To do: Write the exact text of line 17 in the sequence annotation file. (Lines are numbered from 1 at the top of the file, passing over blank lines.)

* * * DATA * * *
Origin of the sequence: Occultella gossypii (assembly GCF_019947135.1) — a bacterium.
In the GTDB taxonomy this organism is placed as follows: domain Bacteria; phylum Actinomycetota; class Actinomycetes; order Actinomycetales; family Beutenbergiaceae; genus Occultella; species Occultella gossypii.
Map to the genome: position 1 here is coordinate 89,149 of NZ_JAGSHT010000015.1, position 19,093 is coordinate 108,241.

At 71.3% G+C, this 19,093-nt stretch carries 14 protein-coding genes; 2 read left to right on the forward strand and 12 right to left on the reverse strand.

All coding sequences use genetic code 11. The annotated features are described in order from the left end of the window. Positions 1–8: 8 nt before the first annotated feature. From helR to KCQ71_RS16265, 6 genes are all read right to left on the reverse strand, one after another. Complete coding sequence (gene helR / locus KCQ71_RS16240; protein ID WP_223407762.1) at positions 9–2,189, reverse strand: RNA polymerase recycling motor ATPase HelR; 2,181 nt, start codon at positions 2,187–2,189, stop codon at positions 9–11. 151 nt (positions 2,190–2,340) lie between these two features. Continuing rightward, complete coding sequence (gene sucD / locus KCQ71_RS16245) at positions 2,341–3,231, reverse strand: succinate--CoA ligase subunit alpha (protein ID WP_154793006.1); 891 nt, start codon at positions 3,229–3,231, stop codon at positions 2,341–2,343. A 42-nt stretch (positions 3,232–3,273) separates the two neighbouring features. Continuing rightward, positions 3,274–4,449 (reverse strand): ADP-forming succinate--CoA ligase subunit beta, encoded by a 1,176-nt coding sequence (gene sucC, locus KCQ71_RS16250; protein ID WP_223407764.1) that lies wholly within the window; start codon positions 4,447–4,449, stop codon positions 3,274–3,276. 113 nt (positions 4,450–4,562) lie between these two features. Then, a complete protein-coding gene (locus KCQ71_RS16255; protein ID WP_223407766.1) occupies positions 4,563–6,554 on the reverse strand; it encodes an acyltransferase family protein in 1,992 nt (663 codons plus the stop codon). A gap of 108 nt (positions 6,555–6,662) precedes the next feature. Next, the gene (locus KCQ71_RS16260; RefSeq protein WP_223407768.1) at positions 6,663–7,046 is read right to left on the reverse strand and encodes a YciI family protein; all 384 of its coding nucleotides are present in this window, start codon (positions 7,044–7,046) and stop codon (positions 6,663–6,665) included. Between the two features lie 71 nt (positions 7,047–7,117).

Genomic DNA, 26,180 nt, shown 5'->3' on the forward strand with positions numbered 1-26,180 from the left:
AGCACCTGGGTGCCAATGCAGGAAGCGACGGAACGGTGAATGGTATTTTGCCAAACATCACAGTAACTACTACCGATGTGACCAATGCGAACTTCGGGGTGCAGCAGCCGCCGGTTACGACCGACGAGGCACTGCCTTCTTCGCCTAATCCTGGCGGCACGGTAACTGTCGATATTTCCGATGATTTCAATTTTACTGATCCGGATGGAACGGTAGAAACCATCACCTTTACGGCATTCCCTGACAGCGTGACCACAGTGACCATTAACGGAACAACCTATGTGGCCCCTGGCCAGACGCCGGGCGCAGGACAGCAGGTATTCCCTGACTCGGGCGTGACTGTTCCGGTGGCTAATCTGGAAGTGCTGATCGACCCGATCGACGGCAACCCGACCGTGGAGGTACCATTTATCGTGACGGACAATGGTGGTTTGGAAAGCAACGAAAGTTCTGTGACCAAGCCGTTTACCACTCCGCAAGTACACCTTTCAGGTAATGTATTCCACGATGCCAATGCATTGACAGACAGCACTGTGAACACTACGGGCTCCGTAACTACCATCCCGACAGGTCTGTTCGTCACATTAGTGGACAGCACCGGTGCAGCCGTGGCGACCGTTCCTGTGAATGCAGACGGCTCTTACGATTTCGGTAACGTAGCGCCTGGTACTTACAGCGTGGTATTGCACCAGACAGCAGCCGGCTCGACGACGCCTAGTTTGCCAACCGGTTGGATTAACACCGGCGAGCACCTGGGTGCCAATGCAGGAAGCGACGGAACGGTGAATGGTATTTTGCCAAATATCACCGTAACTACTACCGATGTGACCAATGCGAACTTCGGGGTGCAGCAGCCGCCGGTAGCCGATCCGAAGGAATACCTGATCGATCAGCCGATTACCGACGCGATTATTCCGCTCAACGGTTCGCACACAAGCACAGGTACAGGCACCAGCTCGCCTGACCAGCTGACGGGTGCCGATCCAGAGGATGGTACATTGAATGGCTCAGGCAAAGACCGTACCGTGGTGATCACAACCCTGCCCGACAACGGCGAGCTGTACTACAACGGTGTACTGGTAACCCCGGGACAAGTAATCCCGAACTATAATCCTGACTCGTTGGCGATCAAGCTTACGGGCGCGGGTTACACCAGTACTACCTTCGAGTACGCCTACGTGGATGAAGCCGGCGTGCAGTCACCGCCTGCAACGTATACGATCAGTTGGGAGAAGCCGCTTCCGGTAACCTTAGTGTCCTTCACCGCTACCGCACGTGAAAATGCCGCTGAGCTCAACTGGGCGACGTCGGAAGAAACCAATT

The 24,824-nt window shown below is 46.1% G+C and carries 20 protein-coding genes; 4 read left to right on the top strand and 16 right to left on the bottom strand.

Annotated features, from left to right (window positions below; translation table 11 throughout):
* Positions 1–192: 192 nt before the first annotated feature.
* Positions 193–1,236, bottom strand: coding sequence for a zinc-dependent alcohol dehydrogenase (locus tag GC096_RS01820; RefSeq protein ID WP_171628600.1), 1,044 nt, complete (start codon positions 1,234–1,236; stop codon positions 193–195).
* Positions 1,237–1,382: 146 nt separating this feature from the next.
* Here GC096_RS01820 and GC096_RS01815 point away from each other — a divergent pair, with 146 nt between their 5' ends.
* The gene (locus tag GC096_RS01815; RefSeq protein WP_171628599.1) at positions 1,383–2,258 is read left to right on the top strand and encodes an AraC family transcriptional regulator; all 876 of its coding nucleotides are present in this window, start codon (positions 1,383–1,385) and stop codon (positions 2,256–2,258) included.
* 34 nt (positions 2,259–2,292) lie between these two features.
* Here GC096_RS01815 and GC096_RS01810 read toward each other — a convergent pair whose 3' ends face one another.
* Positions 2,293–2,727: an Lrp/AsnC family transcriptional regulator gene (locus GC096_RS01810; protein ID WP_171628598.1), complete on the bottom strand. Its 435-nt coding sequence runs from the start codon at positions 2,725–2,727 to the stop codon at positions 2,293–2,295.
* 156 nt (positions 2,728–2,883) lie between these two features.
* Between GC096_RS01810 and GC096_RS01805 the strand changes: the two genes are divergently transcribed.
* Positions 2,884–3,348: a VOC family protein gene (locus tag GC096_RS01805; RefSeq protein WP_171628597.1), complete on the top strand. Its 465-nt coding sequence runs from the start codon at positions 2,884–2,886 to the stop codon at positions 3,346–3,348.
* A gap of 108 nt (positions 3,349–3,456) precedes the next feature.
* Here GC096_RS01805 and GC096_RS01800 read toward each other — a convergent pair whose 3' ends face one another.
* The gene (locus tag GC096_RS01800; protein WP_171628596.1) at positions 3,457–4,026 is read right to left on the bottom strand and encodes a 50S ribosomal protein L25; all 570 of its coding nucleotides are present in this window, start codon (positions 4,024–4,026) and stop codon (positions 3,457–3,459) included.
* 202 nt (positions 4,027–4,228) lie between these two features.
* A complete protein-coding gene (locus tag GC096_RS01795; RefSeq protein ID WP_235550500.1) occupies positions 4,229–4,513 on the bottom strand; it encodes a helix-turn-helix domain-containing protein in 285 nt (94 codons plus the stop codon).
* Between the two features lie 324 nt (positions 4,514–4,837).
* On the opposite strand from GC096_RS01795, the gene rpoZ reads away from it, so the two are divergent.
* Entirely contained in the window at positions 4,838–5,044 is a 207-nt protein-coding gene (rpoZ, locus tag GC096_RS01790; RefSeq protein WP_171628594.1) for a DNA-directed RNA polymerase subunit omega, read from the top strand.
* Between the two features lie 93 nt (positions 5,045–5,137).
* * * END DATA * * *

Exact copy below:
* Positions 2,293–2,727: an Lrp/AsnC family transcriptional regulator gene (locus GC096_RS01810; protein ID WP_171628598.1), complete on the bottom strand. Its 435-nt coding sequence runs from the start codon at positions 2,725–2,727 to the stop codon at positions 2,293–2,295.